With the onset of the COVID-19 pandemic, educators have had to adjust rapidly to a vastly different reality of how we provide schooling to our students. With little time and little preparation, and much dedication, worry, and creativity, educators are “flying the plane as we build it.” A major disruption has forced a major rethinking, and a retooling of educators and education.
While it is true that some tinkering has been done around the edges of education (think 21st Century Skills, project based learning, challenge based learning, personalized learning, online, virtual, and blended learning, maker space, genius hour), there has been little call for a dramatic revamping of education until recently. And yet some of us have been pondering what this bold new frontier might look like.
In this Teach Thought article, The Inside-Out School: A 21st Century Learning Modelauthor Terry Heick gave an interesting glimpse into what this new frontier might look like, and what we will have to do to prepare for it, communicate about it, deliver it, foster habits of mind around it, ponder it, and evaluate it. The Inside-Out Learning Model is based on the works of many educational thought leaders: the work of Lave (Situational Learning Theory), Bruner (Discovery Learning), Holmes (Communal Constructivism), Vygotsky (Zone of Proximal Development & More Knowledgeable Other), Kolb (Learning Cycle), Thorndike, Perkins and Wiggins (Transfer), Costa and Kallick (Habits of Mind), Paulo Freire, and the complete body of work by Wendell Berry.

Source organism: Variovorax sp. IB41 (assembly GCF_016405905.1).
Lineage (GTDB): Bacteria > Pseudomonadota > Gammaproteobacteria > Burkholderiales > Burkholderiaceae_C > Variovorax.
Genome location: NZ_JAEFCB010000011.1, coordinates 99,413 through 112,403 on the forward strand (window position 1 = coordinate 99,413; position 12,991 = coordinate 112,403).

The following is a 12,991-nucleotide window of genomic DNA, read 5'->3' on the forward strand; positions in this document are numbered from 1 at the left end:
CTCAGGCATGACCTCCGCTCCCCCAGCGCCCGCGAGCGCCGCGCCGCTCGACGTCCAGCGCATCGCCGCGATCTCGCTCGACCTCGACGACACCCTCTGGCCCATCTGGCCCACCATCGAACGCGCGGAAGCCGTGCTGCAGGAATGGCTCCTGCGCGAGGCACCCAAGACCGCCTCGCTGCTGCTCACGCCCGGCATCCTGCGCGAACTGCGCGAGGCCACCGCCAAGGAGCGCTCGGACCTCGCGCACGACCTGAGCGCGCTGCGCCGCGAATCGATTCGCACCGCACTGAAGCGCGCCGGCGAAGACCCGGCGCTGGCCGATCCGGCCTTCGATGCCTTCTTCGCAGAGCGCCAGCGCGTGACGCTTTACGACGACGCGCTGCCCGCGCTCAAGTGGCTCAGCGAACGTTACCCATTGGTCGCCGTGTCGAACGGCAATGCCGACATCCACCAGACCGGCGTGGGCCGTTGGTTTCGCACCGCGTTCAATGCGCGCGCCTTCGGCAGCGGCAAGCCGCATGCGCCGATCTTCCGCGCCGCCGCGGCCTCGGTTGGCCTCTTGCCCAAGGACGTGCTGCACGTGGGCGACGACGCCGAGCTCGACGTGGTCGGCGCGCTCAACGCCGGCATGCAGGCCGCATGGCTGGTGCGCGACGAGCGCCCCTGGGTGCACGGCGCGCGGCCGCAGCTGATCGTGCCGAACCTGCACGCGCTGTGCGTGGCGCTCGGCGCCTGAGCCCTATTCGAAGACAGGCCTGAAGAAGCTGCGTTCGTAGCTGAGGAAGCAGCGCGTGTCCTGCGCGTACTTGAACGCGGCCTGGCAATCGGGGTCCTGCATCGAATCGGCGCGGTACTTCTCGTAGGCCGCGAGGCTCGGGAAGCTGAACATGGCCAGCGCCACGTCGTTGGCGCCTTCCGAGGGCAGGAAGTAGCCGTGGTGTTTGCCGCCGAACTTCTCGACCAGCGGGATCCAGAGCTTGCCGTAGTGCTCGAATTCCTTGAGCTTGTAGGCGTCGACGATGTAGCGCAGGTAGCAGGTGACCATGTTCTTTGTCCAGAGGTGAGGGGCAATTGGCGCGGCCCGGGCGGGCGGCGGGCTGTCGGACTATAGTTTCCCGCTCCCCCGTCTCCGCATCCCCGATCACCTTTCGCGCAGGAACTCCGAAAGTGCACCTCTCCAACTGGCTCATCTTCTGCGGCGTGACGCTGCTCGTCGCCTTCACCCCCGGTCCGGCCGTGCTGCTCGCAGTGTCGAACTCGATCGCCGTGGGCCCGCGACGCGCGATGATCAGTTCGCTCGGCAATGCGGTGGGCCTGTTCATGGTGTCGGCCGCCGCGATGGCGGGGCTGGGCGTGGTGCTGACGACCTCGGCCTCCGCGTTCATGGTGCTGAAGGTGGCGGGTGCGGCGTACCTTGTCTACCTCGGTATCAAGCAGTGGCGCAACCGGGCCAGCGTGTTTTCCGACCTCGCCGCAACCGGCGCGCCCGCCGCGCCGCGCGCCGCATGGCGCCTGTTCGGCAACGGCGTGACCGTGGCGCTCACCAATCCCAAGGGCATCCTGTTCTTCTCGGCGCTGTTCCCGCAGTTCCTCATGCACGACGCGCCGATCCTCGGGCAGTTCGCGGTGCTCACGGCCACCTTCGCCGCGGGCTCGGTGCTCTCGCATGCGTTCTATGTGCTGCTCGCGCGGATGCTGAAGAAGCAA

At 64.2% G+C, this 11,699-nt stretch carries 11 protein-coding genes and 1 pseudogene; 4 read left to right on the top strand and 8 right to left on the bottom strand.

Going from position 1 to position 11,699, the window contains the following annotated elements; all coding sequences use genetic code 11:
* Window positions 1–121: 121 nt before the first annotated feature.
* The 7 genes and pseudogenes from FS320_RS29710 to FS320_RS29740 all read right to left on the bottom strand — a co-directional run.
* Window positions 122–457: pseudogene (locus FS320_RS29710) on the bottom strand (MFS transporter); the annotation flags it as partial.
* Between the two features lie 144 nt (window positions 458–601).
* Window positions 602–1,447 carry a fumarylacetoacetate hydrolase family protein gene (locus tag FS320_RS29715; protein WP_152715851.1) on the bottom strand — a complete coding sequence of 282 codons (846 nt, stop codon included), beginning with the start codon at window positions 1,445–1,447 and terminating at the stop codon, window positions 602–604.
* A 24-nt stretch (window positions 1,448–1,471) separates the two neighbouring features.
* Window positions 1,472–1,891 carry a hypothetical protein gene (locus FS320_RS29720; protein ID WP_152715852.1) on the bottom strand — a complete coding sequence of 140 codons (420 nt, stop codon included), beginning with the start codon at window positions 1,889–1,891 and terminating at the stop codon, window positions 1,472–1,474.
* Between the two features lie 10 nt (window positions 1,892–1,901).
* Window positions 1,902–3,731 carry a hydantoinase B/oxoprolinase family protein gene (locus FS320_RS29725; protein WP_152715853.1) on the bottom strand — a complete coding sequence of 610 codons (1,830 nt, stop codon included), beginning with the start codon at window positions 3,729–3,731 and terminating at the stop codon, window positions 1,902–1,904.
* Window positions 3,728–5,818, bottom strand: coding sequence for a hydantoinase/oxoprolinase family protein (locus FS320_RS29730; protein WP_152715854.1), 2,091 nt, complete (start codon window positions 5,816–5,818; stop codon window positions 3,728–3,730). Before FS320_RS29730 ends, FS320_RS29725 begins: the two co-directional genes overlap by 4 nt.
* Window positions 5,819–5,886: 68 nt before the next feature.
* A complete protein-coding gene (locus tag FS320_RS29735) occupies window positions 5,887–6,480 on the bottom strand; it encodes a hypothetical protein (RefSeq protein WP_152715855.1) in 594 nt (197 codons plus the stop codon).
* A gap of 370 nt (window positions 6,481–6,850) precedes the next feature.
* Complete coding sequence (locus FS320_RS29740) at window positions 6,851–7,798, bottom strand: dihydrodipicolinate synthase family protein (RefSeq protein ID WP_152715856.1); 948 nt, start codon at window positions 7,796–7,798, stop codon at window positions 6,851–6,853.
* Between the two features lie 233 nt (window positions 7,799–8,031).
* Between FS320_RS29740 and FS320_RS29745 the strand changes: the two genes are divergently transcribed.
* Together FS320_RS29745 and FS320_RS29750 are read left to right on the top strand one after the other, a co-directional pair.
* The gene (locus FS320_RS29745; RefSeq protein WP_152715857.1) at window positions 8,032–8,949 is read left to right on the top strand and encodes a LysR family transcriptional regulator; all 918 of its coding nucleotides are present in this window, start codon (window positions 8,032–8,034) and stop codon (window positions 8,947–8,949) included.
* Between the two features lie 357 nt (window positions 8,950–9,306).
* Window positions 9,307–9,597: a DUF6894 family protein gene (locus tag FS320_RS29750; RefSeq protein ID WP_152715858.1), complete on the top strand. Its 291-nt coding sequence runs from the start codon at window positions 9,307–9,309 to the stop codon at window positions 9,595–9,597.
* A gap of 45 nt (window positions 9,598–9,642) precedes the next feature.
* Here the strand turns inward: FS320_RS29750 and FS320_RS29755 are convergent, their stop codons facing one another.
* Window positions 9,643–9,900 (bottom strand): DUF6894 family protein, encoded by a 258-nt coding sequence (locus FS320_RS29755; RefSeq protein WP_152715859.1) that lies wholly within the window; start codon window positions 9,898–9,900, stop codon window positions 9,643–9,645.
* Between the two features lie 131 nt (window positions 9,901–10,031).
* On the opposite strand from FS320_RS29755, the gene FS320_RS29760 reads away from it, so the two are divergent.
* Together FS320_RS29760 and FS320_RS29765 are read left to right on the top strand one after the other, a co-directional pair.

The article begins by talking about learning activators, and considers things such as “project-based learning, play -- both directed and non-directed, video games and learning simulations, mentoring, and an examination of academic practices.” There has been much discussion in academic circles about all of these activators, and many of us in gifted education have participated in these discussions, and have tried many of these options, as we try to understand motivation and engagement in our unique students.
The article then moves into the area of changing habits, and this delves into some of the habits of mind that are necessary for effective education, whether traditional or novel. According to the author, we need to consider these things: to “fertilize innovation & design, acknowledge limits and scale, reflect on interdependence, honor uncertainty, curate legacy, support systems-level and divergent thinking, reward increment, and require versatility in the face of change.” Those of us who work in the field of gifted education have wrestled with many of these habits of mind as we try to change educational systems for our often non-traditional learners, and instill productive mindsets into these learners.